“Marfa is a pretty amazing place; it's hard to imagine visiting there and not being influenced in some way,” Seth says. “Out there, old structures are very simple, adobe and wood. Newer buildings are adobe, wood, and steel. Judd used what was available to renovate and complement the buildings, lots of southern pine lumber in various forms. The container interiors reflect some of that. The use of 2x12 pine flooring and furniture is our way of bringing some of Marfa into the house. Again, very simple, affordable materials, but used in slightly different ways.”
When people think of New Orleans architecture, romantic images of grand buildings with wrought iron balconies and quaint cottages in an elegant state of decay likely come to mind. The aesthetic of the Crescent City would appear, on the surface, to have little in common with the contemporary design of Seth and Elisabeth’s home.
But the unusual structure is in keeping with the New Orleans tradition. The long, narrow shape of the containers and the raised foundation—three-and-a-half feet above the sidewalk to protect against flooding—are both features that bear a strong resemblance to the classic shotgun style for which New Orleans is known. New Orleanians have a history of reusing materials brought to the city by way of the Mississippi River. A look inside the walls of most New Orleans homes would reveal barge board, rough-hewn wide plank wood once used to ship raw materials down the Mississippi. After the cargo was unloaded, the barges were dismantled and repurposed for construction. The couple’s use of shipping containers is essentially a modern-day take on an old local practice, a reimagining of the Crescent City’s famous architecture.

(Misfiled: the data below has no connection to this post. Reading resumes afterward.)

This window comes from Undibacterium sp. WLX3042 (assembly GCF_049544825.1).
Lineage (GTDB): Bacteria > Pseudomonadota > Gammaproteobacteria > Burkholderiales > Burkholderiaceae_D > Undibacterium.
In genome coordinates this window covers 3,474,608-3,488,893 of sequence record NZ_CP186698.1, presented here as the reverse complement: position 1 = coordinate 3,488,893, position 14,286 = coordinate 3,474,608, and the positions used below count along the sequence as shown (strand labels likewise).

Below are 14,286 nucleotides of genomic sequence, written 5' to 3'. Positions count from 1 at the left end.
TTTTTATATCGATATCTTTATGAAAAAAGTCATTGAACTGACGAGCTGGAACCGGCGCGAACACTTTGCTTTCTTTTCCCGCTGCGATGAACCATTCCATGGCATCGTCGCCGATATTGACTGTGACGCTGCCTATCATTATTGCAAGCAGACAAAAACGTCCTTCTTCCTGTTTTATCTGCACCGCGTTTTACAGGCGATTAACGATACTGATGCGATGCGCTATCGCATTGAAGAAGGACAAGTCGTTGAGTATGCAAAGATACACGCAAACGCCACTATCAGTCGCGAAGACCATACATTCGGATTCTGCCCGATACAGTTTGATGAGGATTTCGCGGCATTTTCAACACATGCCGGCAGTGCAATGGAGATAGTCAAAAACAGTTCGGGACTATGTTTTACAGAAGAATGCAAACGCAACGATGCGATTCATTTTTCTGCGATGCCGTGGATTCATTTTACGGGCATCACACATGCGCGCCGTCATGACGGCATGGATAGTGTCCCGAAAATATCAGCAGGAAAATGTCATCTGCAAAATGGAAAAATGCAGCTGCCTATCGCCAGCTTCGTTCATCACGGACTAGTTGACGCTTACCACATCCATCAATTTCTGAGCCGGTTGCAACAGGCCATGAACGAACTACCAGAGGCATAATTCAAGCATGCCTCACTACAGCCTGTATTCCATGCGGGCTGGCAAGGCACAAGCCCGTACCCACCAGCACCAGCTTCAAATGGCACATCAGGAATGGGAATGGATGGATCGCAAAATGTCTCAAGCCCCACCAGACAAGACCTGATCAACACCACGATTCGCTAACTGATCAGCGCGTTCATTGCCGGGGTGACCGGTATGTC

Apartment Therapy Survey:
Our Style: Contemporary
Inspiration: Donald Judd, Barbara Hill, John Pawson
Favorite Element: Pool
Biggest Challenge: Building the house itself was quite the project.
What Friends Say: “It looks like a real house inside!”
Biggest Embarrassment: Still need to get door handles installed
Proudest DIY: Setting the containers on the foundation. It was a group effort—friends, family, coworkers all pitched in to get the containers placed.
Biggest Indulgence: Pool
Best Advice: Borrowed from a client: "Construction is a roller coaster—buckle up and enjoy the ride.'
Dream Sources: Waterworks, Bulthaup, Hansgrohe, Dornbracht, Moran Furniture, Garza Marfa
PAINT & COLORS
- Splash coatrack: Modern Market in NOLA
- Coffee table: designed by Seth
- Table: personal design
- Chairs: Target
- Sapien bookcases: Design Within Reach
- Art Cool art/HVAC unit: LG
- Range: Fisher Paykel
- Hood: Faber
- Refrigerator/freezer: Fisher Paykel
- Ventless washer/dryer: LG
- Countertop: honed black granite
- Faucet: Hansgrohe Axor
- Bed: Gothic Furniture in NYC
- Lamps: CB2
- Art Cool art/HVAC unit: LG
- Fixtures: American Standard
- Vanity: Kohler
- Sapien bookcase: Design Within Reach
- Polycarbonate panels: Polygal North America
- Containers: Boasso America in Chalmette, LA
- Architect: Byron Mouton, BILD Design